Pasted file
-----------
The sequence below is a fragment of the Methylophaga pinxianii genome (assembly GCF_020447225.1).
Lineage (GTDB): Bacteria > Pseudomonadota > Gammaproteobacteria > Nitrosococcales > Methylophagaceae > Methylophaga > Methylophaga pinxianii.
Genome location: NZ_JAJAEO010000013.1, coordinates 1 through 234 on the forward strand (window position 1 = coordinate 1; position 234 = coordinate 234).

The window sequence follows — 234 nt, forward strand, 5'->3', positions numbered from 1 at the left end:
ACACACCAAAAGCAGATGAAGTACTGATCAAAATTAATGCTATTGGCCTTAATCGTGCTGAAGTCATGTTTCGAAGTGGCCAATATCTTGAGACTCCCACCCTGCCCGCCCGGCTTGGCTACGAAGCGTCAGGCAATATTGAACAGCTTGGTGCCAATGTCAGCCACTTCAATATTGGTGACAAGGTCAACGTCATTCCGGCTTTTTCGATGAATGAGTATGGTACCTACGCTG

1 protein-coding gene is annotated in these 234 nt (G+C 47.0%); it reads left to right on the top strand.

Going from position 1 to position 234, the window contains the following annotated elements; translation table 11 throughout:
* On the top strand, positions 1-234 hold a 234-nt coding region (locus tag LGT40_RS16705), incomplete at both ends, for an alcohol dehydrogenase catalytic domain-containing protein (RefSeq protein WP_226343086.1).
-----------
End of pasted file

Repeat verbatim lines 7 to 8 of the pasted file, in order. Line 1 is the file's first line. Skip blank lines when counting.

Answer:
Going from position 1 to position 234, the window contains the following annotated elements; translation table 11 throughout:
* On the top strand, positions 1-234 hold a 234-nt coding region (locus tag LGT40_RS16705), incomplete at both ends, for an alcohol dehydrogenase catalytic domain-containing protein (RefSeq protein WP_226343086.1).